Tuesday, January 25, 2011

Conceptual Framework for the Worst

We certainly don't want to belong in the worst category, right? I don't want to be the worst. Not much to redeem there. Not like I can try to get better from that point. Nope, the worst seems to be implacable. By definition, as bad as it gets. And yet, although I'm sure that I think of the "worst" category as existent, I'm not sure that it actually does survive my brain and independently establish itself. Sure, many people have a lot more money than me, and that money, yes, does buy a bunch of stuff that does in fact have tangible results about their social worth or relative utility. Yep. I can't fight that. Not all is equal.
So unfair that people would try to judge others as if there was equal footing, right?  But to the degree that I cannot change resource allocation in this world as it stands, is there a sense in fighting for that very change?

Well, welcome to our quick acting mind-worlds! As the video from yesterday made evident, clear cut choices help us act/decide and we like ease of decision, and we like to have categories, however sloppy, because they help us along in making distinctions.   The funny part is that we cannot get away from the valuation of ourselves by other humans.  We just can't do it, no matter how wrong it is.  In wrongful death claims, your spouse (or child, or parent) would get more money if you were a practicing attorney making 150k a year than if you were a starbucks barista making 15 an hour.  Because you're valued by how much money you would have made.  How else would you like to do it?  Don't like it?  I don't either, but I honestly can't see a different organizing principle.  If you do, show me.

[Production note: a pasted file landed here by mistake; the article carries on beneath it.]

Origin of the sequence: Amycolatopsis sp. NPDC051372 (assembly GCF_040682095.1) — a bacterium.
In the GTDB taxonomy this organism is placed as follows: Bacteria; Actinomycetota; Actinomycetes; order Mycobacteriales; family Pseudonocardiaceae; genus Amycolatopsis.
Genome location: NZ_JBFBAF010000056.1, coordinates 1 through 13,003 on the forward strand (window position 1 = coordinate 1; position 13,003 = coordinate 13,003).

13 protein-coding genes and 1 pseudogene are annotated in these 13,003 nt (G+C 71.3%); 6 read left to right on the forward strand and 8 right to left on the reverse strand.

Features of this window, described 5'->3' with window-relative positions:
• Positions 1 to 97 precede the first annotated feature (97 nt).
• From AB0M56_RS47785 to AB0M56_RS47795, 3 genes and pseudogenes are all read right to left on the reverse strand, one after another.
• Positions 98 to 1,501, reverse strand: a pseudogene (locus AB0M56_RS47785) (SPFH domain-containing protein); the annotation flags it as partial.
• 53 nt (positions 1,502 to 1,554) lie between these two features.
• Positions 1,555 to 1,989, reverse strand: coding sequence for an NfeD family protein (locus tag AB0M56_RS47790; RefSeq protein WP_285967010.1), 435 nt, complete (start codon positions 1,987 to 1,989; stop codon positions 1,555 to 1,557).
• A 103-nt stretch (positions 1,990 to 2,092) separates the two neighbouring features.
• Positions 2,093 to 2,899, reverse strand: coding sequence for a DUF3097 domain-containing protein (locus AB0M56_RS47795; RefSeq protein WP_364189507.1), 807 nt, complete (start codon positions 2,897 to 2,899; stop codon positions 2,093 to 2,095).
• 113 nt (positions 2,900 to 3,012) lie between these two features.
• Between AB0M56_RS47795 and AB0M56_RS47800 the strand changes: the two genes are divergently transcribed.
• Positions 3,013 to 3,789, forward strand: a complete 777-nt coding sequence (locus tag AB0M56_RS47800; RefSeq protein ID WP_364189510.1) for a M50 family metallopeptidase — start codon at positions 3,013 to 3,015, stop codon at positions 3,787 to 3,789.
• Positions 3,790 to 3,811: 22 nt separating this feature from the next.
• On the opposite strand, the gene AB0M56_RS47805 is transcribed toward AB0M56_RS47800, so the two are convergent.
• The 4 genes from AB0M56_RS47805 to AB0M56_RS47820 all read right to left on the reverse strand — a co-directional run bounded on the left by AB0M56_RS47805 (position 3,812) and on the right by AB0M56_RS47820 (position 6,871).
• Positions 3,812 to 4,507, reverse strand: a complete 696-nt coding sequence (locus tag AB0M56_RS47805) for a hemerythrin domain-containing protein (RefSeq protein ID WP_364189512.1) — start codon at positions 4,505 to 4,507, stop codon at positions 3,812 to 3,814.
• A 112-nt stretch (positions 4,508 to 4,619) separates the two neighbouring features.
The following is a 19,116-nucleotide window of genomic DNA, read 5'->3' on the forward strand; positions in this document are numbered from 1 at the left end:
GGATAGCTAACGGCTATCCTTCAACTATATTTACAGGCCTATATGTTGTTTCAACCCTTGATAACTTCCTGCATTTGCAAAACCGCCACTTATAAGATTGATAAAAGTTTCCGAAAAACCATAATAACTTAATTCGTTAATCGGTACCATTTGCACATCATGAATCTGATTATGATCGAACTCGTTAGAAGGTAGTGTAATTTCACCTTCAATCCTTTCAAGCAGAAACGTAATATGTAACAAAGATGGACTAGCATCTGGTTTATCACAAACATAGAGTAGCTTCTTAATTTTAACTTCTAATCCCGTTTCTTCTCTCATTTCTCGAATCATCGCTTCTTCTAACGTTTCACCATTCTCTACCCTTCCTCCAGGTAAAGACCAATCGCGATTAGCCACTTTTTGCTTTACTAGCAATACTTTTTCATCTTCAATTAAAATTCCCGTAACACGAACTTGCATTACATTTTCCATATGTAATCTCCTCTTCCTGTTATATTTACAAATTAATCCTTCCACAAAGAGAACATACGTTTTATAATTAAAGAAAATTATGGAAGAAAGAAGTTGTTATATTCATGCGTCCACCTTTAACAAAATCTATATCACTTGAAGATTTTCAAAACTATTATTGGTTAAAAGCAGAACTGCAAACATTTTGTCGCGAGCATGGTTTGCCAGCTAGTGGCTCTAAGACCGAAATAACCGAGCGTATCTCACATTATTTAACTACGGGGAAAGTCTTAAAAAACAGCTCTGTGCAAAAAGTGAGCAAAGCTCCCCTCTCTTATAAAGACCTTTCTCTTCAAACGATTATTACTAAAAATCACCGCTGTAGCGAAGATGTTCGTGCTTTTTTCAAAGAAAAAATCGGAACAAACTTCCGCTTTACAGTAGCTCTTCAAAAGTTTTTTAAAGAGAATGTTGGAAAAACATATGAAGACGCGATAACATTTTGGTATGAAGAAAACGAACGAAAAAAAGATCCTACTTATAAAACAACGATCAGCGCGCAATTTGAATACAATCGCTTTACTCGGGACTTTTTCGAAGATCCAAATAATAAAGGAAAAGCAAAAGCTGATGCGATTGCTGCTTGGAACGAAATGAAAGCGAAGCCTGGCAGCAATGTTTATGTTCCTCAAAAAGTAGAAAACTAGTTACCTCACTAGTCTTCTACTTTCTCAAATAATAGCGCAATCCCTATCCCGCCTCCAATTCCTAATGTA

Getting past the fact that we all value each other all the time externally and internally would be helpful, and potentially assuaged through . . . what, precisely?  I'm convinced that finding the answer to that question will also help us stay sober in this life, and I mean fully sober, in control and whatnot.  Sure, we'll be excessive at times, but not excessively excessive.  We'll have balance internally.  If we can't control the external world, it could be our only option.  The problem is that, so far, it appears just as difficult to control the internal world.  We aren't simply sponges of information, tabla rasa at birth.  That's upsetting.  But we know how to express our frustration through an incredibly adaptive language system, so there are some advantages as well.  In fact, try to find a stubborn viewpoint and you'll probably find one that holds some advantage for the believer beyond empirical assessment of the world.  Why hold viewpoints that are emotionally comforting?  Because they feel good and are easier and because at some level, they help us survive better.  Not [necessarily] because they are always true in and out of contexts. 

I spent a lot of time in my personal life trying to make sure that the people around me weren't upset, then letting my own anger about the world get the better of me.  I don't think I'll be able to avoid these traps in the future.  We can't avoid all blind spots.  The question, and perhaps I'm hitting my head on the wall to spite myself, is how we react when our reaction takes our foot back into a pile of warm mush.  Do we turn and look down at what we just stepped in?  How to pull away from that instinctual response to find order and patterns in the smallest of actions, or to assume one's importance in a situation.  Is there a way to assume that we're the least important and still to live, to be, to redeem our lives?  Is there a way to relish in being the worst, to be more true because of it?  I dunno!

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